Make Up Hand Washing Songs. As we all know, we must wash our hands for 20-seconds to kill germs. This can be easier said than done for kids. Encourage them to adequately wash by having them come up with fun 20-second songs they can sing while washing their hands.
Book Making. As most kids love spinning tales, let them channel this passion into making their own books. You can create the books by folding a few pieces of printer paper in half, then inserting three to four staples in the spine. Next, set up a station with crayons and colored pencils and let your kids go to town. If your children can’t write, have them draw the pictures of their story, then help them write the text. You can then have a storytime after dinner, where the kids get to share their creations.
Plant a Garden. Teach your children the magic of growing their own food by helping them plant a small garden. If you don’t have a yard, no worries – you can plant an indoor herb garden. Most nurseries (most of which are still open) and online suppliers like Amazon, sell herb garden kits. If you really want your kids to get excited by this activity, let them pick out a few of the herbs or other edible plants you’ll be growing.
Marshmallow-Toothpick Architecture. Have your children draw the plans for a structure, then do their best to build it with mini-marshmallows and toothpicks.
Make Cards For Neighbors. Enhance your family’s sense of community by creating “hang in there” cards for your neighbors. You don’t even have to know your neighbors to do this. Just help your kids write positive messages on folded pieces of paper, then have them draw “happy pictures” – whatever that means to them. Then, you can deliver the cards by leaving them on top of mailboxes (don’t put them inside mailboxes, to ensure you don’t have to touch them.)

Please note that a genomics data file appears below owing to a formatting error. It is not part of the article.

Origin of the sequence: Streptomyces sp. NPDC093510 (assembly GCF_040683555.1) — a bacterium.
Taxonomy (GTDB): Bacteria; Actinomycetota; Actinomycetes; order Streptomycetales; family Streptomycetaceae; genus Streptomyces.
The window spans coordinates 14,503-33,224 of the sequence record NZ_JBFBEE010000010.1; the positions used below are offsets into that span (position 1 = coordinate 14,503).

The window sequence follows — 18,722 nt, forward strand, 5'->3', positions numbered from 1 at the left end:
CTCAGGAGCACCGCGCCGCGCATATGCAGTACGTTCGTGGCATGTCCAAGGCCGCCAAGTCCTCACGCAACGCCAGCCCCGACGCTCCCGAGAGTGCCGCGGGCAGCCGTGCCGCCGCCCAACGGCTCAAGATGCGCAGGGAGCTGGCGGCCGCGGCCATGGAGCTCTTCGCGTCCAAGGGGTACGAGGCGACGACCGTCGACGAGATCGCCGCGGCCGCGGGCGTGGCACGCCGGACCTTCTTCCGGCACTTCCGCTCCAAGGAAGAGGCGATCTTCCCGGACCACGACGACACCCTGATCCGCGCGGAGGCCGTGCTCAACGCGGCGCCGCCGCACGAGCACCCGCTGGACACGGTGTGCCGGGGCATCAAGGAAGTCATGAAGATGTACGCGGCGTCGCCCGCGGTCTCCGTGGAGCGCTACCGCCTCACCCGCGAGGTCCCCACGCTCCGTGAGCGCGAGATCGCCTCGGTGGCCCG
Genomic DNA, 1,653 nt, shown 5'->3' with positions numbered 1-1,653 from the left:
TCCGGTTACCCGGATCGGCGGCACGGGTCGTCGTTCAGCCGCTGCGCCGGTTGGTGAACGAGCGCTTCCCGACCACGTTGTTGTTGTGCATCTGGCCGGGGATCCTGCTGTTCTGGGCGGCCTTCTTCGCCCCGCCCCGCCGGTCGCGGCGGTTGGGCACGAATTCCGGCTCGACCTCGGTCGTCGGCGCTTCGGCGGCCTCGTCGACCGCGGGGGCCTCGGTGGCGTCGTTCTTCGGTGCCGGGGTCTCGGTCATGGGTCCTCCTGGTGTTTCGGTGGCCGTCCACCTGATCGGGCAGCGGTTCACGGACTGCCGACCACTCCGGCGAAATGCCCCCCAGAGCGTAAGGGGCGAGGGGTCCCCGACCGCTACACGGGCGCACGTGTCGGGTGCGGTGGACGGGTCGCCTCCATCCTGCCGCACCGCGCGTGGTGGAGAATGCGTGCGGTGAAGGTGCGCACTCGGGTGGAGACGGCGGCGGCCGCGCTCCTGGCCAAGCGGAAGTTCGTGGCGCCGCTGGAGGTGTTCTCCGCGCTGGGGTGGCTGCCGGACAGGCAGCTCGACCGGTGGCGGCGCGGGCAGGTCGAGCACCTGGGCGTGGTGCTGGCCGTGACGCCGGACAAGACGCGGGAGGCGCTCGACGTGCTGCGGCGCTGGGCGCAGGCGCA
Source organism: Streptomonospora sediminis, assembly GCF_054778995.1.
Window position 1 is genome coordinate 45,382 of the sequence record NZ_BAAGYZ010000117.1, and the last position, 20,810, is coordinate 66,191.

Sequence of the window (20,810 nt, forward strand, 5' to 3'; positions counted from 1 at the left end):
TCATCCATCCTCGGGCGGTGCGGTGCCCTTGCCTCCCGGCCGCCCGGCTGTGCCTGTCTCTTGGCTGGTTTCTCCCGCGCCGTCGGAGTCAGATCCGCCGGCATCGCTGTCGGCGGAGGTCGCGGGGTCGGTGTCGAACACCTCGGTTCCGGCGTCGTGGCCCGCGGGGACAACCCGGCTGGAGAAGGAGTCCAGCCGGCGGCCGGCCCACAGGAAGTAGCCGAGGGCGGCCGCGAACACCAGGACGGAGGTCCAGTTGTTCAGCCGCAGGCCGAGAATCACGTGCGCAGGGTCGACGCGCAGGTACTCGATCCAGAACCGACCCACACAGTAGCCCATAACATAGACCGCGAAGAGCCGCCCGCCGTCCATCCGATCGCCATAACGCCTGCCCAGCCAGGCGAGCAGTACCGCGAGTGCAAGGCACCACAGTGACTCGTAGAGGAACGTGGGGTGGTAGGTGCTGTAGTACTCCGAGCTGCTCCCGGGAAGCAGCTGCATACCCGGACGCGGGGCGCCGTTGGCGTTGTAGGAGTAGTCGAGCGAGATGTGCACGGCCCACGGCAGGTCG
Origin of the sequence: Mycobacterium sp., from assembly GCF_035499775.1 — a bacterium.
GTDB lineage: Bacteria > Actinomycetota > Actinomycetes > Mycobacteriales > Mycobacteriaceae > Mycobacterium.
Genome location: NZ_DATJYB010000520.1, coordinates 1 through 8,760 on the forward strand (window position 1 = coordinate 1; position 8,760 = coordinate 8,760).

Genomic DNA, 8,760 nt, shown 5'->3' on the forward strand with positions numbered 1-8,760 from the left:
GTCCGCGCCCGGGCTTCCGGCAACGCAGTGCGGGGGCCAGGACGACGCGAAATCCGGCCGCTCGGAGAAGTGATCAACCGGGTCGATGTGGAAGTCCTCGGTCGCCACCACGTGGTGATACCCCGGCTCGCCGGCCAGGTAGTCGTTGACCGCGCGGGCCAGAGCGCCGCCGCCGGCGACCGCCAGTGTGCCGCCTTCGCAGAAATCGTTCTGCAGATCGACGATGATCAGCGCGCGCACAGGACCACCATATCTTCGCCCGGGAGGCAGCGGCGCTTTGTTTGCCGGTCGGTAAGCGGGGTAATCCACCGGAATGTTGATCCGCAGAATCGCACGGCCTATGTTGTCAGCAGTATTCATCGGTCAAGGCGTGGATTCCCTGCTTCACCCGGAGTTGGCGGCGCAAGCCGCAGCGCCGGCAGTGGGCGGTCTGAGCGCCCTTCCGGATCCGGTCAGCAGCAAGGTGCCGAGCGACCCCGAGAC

Host a Mini-Gala. If you’re missing having events to get dressed up for, host a gala for your family. Have your kids don their fanciest outfits, let everyone pick a few favorite foods for the feast, concoct some mocktails and cocktails, let the kids decorate with streamers, or whatever else you have lying around, and be sure to throw in some ballroom dancing to dramatic music for good measure.
- Sneaky Healthy Baking. Mix nutrition, math, and fun by finding kid-friendly recipes for a few of your kids’ favorite foods - recipes that sneak in healthy ingredients.
A few favorites in our house include Blueberry Avocado Muffins, Sweet Potato Mac and Cheese, and Cauliflower Crust pizza. Smoothies are another go-to.
Before you start, research a few benefits of the healthy foods you’ll use in the recipe, helping kids understand how food impacts their body. When it’s time to cook, make sure your kids help with the measuring.
Build a Fort. If you and the kids are getting sick of being in the same environment day in and day out, shake things up by building an epic fort.
- Make Playdough. Go old school by making a batch of playdough, letting your kids choose the color. To do, mix 2 cups of flour, 1 cup of salt, and 4 tsp of cream of tartar. Next, heat 2 tbsp of oil and 2 cups of water on medium heat, then blend in dry ingredients until the dough forms. Finally, add food coloring.
Create a fun challenge by asking your kids to make various creations, like a castle, space station, zoo, or whatever it is you think they’d be into.
Hopefully these ideas will help you get through this challenging time while also engaging the minds of the little ones you love.